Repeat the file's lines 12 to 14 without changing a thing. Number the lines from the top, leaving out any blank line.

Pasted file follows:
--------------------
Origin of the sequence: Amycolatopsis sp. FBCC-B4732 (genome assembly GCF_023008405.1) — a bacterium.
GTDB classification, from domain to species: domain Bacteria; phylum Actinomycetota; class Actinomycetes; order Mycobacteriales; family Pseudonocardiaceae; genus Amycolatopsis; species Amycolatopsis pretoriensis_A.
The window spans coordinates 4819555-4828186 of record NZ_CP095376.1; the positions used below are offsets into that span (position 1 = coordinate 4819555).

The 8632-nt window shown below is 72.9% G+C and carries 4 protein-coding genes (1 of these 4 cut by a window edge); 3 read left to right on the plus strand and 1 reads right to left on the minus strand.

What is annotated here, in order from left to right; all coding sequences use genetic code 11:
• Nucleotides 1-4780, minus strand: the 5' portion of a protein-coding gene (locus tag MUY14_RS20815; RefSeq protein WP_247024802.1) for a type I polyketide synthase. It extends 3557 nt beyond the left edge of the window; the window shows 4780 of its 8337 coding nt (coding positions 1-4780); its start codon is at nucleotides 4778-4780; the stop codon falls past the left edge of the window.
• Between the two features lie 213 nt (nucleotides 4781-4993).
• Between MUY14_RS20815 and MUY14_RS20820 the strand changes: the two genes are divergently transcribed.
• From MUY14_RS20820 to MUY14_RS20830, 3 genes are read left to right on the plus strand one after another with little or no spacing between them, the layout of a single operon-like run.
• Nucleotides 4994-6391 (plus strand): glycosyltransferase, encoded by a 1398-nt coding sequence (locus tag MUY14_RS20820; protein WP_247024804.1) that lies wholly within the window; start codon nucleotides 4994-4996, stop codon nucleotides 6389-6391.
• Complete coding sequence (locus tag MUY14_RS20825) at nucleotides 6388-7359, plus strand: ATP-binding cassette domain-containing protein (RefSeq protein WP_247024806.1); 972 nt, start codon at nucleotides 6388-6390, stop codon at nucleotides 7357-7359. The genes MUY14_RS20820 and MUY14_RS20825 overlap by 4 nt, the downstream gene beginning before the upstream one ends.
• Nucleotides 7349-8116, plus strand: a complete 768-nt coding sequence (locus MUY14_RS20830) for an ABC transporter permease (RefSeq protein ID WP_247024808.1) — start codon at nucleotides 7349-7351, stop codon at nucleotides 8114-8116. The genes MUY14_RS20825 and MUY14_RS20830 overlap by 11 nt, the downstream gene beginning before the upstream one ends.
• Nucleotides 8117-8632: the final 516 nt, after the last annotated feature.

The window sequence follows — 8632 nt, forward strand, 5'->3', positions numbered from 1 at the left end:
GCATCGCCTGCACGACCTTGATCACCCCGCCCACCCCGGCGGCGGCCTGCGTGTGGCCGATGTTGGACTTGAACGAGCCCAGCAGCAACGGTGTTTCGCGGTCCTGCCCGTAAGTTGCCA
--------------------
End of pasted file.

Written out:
• Nucleotides 7349-8116, plus strand: a complete 768-nt coding sequence (locus MUY14_RS20830) for an ABC transporter permease (RefSeq protein ID WP_247024808.1) — start codon at nucleotides 7349-7351, stop codon at nucleotides 8114-8116. The genes MUY14_RS20825 and MUY14_RS20830 overlap by 11 nt, the downstream gene beginning before the upstream one ends.
• Nucleotides 8117-8632: the final 516 nt, after the last annotated feature.

The window sequence follows — 8632 nt, forward strand, 5'->3', positions numbered from 1 at the left end: